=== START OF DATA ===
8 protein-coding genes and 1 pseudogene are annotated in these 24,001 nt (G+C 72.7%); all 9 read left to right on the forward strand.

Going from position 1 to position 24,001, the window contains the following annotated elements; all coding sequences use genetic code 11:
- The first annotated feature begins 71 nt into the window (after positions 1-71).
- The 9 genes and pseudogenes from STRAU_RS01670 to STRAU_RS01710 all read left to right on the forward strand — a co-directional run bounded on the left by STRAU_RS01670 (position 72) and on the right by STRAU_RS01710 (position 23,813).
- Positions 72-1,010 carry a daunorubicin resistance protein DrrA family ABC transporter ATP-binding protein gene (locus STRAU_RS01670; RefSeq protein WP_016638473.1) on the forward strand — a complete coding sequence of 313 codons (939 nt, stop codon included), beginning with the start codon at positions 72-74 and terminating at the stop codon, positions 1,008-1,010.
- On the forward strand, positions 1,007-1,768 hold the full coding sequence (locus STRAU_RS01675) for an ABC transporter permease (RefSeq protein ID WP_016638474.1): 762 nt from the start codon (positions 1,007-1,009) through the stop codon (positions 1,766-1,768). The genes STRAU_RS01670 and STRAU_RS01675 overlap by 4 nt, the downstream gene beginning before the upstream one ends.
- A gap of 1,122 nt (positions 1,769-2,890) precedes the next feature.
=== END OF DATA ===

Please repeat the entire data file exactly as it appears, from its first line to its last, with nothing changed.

8 protein-coding genes and 1 pseudogene are annotated in these 24,001 nt (G+C 72.7%); all 9 read left to right on the forward strand.

Going from position 1 to position 24,001, the window contains the following annotated elements; all coding sequences use genetic code 11:
- The first annotated feature begins 71 nt into the window (after positions 1-71).
- The 9 genes and pseudogenes from STRAU_RS01670 to STRAU_RS01710 all read left to right on the forward strand — a co-directional run bounded on the left by STRAU_RS01670 (position 72) and on the right by STRAU_RS01710 (position 23,813).
- Positions 72-1,010 carry a daunorubicin resistance protein DrrA family ABC transporter ATP-binding protein gene (locus STRAU_RS01670; RefSeq protein WP_016638473.1) on the forward strand — a complete coding sequence of 313 codons (939 nt, stop codon included), beginning with the start codon at positions 72-74 and terminating at the stop codon, positions 1,008-1,010.
- On the forward strand, positions 1,007-1,768 hold the full coding sequence (locus STRAU_RS01675) for an ABC transporter permease (RefSeq protein ID WP_016638474.1): 762 nt from the start codon (positions 1,007-1,009) through the stop codon (positions 1,766-1,768). The genes STRAU_RS01670 and STRAU_RS01675 overlap by 4 nt, the downstream gene beginning before the upstream one ends.
- A gap of 1,122 nt (positions 1,769-2,890) precedes the next feature.